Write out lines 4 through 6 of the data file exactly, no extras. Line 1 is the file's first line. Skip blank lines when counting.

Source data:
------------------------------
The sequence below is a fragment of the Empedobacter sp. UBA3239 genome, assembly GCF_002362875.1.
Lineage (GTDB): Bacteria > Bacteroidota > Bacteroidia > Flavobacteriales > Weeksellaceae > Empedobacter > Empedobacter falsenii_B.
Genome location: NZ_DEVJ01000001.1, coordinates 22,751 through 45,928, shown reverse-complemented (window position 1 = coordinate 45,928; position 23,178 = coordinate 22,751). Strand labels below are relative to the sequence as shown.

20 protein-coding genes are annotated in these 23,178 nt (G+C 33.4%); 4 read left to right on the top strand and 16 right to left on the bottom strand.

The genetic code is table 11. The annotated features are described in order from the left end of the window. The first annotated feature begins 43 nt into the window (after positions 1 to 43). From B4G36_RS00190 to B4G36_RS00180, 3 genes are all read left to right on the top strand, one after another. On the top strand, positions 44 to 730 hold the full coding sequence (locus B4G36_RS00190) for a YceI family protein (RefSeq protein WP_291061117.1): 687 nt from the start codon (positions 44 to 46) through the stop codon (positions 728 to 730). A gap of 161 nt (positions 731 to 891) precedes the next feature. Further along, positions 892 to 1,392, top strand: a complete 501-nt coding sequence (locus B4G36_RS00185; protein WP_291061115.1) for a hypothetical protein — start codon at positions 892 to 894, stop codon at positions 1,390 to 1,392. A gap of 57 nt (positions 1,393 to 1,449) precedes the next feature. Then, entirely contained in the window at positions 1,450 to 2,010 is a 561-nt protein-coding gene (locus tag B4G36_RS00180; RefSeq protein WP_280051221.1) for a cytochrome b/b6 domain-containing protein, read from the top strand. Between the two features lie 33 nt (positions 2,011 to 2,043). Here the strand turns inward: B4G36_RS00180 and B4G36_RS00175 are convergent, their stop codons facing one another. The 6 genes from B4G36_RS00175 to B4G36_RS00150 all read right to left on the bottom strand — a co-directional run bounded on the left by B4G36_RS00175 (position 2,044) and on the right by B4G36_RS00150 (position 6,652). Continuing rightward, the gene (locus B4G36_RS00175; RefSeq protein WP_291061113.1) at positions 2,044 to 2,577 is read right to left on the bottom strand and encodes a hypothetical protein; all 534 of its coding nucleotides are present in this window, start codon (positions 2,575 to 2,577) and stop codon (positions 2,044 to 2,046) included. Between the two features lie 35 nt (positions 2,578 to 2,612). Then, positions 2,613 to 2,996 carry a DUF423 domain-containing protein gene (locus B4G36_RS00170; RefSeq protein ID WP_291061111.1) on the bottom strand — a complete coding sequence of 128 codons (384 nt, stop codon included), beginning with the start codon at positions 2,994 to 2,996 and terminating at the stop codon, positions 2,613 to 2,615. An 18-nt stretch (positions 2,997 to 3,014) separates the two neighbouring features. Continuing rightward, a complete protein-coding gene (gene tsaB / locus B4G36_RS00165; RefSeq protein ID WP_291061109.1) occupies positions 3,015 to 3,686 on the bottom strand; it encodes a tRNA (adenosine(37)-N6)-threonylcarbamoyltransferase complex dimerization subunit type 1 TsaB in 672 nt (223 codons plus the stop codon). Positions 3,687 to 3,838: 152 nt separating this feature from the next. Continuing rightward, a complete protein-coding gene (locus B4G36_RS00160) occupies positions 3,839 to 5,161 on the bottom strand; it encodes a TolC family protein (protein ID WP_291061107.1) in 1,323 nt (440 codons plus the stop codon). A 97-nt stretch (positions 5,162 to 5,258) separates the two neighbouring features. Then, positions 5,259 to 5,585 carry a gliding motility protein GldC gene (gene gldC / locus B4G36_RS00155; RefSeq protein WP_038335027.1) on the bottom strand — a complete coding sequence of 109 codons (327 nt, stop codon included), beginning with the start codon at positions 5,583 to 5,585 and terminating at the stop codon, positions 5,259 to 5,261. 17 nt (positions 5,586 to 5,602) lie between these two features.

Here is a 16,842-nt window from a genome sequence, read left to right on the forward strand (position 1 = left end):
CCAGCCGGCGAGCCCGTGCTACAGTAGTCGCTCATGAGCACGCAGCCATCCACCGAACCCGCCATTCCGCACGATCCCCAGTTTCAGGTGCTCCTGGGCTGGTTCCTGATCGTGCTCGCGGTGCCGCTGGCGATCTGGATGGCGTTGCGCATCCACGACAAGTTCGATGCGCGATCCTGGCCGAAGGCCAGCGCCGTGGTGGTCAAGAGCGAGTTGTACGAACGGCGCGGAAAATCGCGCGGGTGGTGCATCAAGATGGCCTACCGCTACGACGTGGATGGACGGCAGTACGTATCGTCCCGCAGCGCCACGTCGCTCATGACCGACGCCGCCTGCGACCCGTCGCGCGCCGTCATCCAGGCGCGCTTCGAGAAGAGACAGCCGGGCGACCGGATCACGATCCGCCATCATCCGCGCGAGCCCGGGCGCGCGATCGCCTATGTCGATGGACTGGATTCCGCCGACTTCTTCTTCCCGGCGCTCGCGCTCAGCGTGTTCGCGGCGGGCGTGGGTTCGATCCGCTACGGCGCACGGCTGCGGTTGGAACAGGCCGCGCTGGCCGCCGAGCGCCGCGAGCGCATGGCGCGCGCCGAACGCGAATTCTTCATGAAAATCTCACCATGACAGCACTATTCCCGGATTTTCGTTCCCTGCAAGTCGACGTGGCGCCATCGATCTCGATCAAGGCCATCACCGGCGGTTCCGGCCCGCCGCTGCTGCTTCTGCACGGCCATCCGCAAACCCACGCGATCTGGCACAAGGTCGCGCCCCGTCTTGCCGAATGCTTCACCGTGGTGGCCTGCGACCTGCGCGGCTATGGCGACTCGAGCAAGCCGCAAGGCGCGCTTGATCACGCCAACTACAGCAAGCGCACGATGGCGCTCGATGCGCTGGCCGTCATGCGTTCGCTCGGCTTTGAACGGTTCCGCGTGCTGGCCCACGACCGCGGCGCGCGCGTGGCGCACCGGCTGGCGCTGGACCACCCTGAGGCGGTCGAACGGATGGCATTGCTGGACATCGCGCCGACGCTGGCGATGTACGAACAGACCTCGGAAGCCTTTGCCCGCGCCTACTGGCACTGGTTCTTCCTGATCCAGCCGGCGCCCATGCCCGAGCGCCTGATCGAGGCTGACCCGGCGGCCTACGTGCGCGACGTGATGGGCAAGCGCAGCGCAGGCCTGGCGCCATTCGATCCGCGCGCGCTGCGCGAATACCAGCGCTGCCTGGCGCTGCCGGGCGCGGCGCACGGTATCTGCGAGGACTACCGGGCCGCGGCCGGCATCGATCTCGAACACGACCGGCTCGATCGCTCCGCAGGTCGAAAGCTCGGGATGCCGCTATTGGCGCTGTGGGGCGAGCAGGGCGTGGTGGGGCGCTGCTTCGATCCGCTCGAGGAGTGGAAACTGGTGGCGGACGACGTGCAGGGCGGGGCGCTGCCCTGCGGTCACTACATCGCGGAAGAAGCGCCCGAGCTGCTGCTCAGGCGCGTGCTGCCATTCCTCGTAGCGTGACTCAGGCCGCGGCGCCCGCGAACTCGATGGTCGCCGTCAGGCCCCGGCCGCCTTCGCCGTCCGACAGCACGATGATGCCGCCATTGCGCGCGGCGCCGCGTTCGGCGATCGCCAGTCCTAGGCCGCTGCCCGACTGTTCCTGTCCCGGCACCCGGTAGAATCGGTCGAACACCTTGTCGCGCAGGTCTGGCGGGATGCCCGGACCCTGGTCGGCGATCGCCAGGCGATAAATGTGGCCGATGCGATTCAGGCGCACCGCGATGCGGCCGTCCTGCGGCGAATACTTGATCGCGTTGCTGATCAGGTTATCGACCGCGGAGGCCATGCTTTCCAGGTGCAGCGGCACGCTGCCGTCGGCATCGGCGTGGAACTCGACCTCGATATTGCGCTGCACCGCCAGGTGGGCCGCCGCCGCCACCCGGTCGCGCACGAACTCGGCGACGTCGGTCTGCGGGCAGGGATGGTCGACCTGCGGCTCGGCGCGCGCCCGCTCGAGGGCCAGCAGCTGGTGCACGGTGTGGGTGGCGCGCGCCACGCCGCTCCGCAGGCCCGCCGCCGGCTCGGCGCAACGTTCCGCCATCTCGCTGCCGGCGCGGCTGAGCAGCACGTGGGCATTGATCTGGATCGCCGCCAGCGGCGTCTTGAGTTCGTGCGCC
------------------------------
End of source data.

20 protein-coding genes are annotated in these 23,178 nt (G+C 33.4%); 4 read left to right on the top strand and 16 right to left on the bottom strand.

The genetic code is table 11. The annotated features are described in order from the left end of the window. The first annotated feature begins 43 nt into the window (after positions 1 to 43). From B4G36_RS00190 to B4G36_RS00180, 3 genes are all read left to right on the top strand, one after another. On the top strand, positions 44 to 730 hold the full coding sequence (locus B4G36_RS00190) for a YceI family protein (RefSeq protein WP_291061117.1): 687 nt from the start codon (positions 44 to 46) through the stop codon (positions 728 to 730). A gap of 161 nt (positions 731 to 891) precedes the next feature. Further along, positions 892 to 1,392, top strand: a complete 501-nt coding sequence (locus B4G36_RS00185; protein WP_291061115.1) for a hypothetical protein — start codon at positions 892 to 894, stop codon at positions 1,390 to 1,392. A gap of 57 nt (positions 1,393 to 1,449) precedes the next feature. Then, entirely contained in the window at positions 1,450 to 2,010 is a 561-nt protein-coding gene (locus tag B4G36_RS00180; RefSeq protein WP_280051221.1) for a cytochrome b/b6 domain-containing protein, read from the top strand. Between the two features lie 33 nt (positions 2,011 to 2,043). Here the strand turns inward: B4G36_RS00180 and B4G36_RS00175 are convergent, their stop codons facing one another. The 6 genes from B4G36_RS00175 to B4G36_RS00150 all read right to left on the bottom strand — a co-directional run bounded on the left by B4G36_RS00175 (position 2,044) and on the right by B4G36_RS00150 (position 6,652). Continuing rightward, the gene (locus B4G36_RS00175; RefSeq protein WP_291061113.1) at positions 2,044 to 2,577 is read right to left on the bottom strand and encodes a hypothetical protein; all 534 of its coding nucleotides are present in this window, start codon (positions 2,575 to 2,577) and stop codon (positions 2,044 to 2,046) included. Between the two features lie 35 nt (positions 2,578 to 2,612). Then, positions 2,613 to 2,996 carry a DUF423 domain-containing protein gene (locus B4G36_RS00170; RefSeq protein ID WP_291061111.1) on the bottom strand — a complete coding sequence of 128 codons (384 nt, stop codon included), beginning with the start codon at positions 2,994 to 2,996 and terminating at the stop codon, positions 2,613 to 2,615. An 18-nt stretch (positions 2,997 to 3,014) separates the two neighbouring features. Continuing rightward, a complete protein-coding gene (gene tsaB / locus B4G36_RS00165; RefSeq protein ID WP_291061109.1) occupies positions 3,015 to 3,686 on the bottom strand; it encodes a tRNA (adenosine(37)-N6)-threonylcarbamoyltransferase complex dimerization subunit type 1 TsaB in 672 nt (223 codons plus the stop codon). Positions 3,687 to 3,838: 152 nt separating this feature from the next. Continuing rightward, a complete protein-coding gene (locus B4G36_RS00160) occupies positions 3,839 to 5,161 on the bottom strand; it encodes a TolC family protein (protein ID WP_291061107.1) in 1,323 nt (440 codons plus the stop codon). A 97-nt stretch (positions 5,162 to 5,258) separates the two neighbouring features. Then, positions 5,259 to 5,585 carry a gliding motility protein GldC gene (gene gldC / locus B4G36_RS00155; RefSeq protein WP_038335027.1) on the bottom strand — a complete coding sequence of 109 codons (327 nt, stop codon included), beginning with the start codon at positions 5,583 to 5,585 and terminating at the stop codon, positions 5,259 to 5,261. 17 nt (positions 5,586 to 5,602) lie between these two features.

Here is a 16,842-nt window from a genome sequence, read left to right on the forward strand (position 1 = left end):